Our Top 10 Rhinoceros Facts for World Rhino Day
World Rhino Day is celebrated globally on September 22nd each year. With today marking the 2021 celebration of these amazing animals we bring you our Top 10 favorite facts about the world's rhinos.
For this year's celebration the International Rhino Foundation has chosen the slogan 'keep the 5 alive' recognizing that all 5 species of rhino are threatened by extinction in the near future.
In their 2021 state of the rhino report the foundation has provided exciting news that three species of rhino increased their population from 2011 to 2021 but unfortunately those of the white rhino and Sumatran rhino did reduce.
Read on to find out the 10 coolest facts about these amazing, armored animals.
Photo Credit: Cale Russell
1. The biggest of the big!
The rhinoceros are considered to be the second largest animals found on Earth after the elephants.
Among the five rhino species the largest is the southern white rhinoceros. As an adult they reach lengths between 3.7 and 4m (12 and 13ft) with a weight of up 2,300kg (5,000lbs).
The smallest is the Sumatran rhinoceros measuring 2.5 to 3m (8-10ft) long and weighing in at just 800kg (1,765lbs).
2. Around the world?
Rhinoceros are restricted to Asia and Africa. Two species, the white rhinoceros and black rhinoceros are found across the continent of Africa. In Asia, three species the Indian rhinoceros, Sumatran rhinoceros and Javan rhinoceros can be found across South-East Asia and the Indian subcontinent.
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3. My what a big nose you have!
All rhinoceros are equipped with a horn on the front of the head. Javan and Indian rhinoceros have just one while the others have two. These are formed from kertatin, the same substance which makes up your fingernails and hair.
As the horn is soft on its outside they can wear it down giving each its own shape. When it breaks they are able to grow it back.
4. In need of an ark.
The most endangered subspecies of rhinoceros is the Northern white rhino. Their population has dwindled to just two individuals which live under the protection of 24-hour guards at the Ol Pejeta Conservancy in Kenya.
Unfortunately it seems unlikely that the two remaining northern white rhinoceros, Fatu and Najin will not reproduce on their own. Fortunately all is not lost with works ongoing to produce a baby through IVF using stored sperm.
A Sumatran rhinoceros and her calf
Photo Credit: By Charles W. Hardin from Flickr, CC BY 2.0
5. A day at the spa.
To help protect their sensitive skin all species of rhinoceros will roll in mud and dust. The coating on their skin helps prevent insect bites and sunburn.
Another way they protect their skin is by establishing relationships with birds who eat parasites off the rhinos skin.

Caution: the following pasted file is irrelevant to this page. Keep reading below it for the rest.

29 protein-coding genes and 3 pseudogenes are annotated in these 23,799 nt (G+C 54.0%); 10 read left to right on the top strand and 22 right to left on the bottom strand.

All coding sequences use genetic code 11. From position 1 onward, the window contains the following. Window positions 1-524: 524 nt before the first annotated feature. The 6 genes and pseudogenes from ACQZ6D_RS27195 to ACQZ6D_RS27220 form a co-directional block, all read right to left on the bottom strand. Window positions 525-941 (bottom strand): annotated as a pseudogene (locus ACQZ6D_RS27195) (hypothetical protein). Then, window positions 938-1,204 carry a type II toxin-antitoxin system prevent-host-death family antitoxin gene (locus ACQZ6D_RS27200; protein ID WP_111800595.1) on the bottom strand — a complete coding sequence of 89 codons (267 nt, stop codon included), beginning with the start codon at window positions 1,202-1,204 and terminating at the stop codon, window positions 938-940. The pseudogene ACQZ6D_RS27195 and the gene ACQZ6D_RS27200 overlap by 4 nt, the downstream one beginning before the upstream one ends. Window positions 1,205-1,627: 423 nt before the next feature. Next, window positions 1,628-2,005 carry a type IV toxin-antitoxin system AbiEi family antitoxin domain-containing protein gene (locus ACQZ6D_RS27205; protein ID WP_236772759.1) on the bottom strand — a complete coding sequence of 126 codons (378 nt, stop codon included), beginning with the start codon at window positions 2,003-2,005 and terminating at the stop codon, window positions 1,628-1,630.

6. Do you mind if I crash?
A group of rhinoceros is referred to as a crash. Sumatran rhinoceros, Indian rhinoceros, Javan rhinoceros and black rhinoceros are almost entirely solitary coming together to mate but white rhinoceros will move around in small groups regularly.
The male is known as a bull, the female as a cow and the young as a calf.
An Indian or Asian one-horned rhinoceros
Photo Credit: Public Domain
7. Waiting for a baby?
All species of rhinoceros have long gestation periods. They must wait between 15 and 16 months from when they mate until they are ready to welcome their calf in to the world.
8. Mistaken Identity.
Both the black and white rhinoceros have similar colored grey skin. Some variation is seen but this is mainly due to the mud which they have been rolling in.
Their names are believed to be drawn from a misunderstanding. The name for the white rhino was taken from an Afrikaans word for wide 'wyd' in reference to the square lips used to graze. Early English explorers likely mistook this word for white and then applied black to the separate species to make identification of the two easy.
Photo Credit: Public Domain
9. Running on leaves
All species of rhino are herbivores. They feed on a range of grasses and leaves depending on the species.
10. Under Threat
Unfortunately all species of rhinoceros are threatened. Much of their decline has come as a result of the demand for rhino horn which is considered a traditional remedy for a range of conditions in some areas.
These animals are regularly killed to collect the horn. In some areas they are protected by armed guards to protect against this risk and others have been sedated and had their horn removed so they become unattractive to poachers.
The most threatened of the group is the Javan rhino with as few as 75 remaining in one population in Indonesia.
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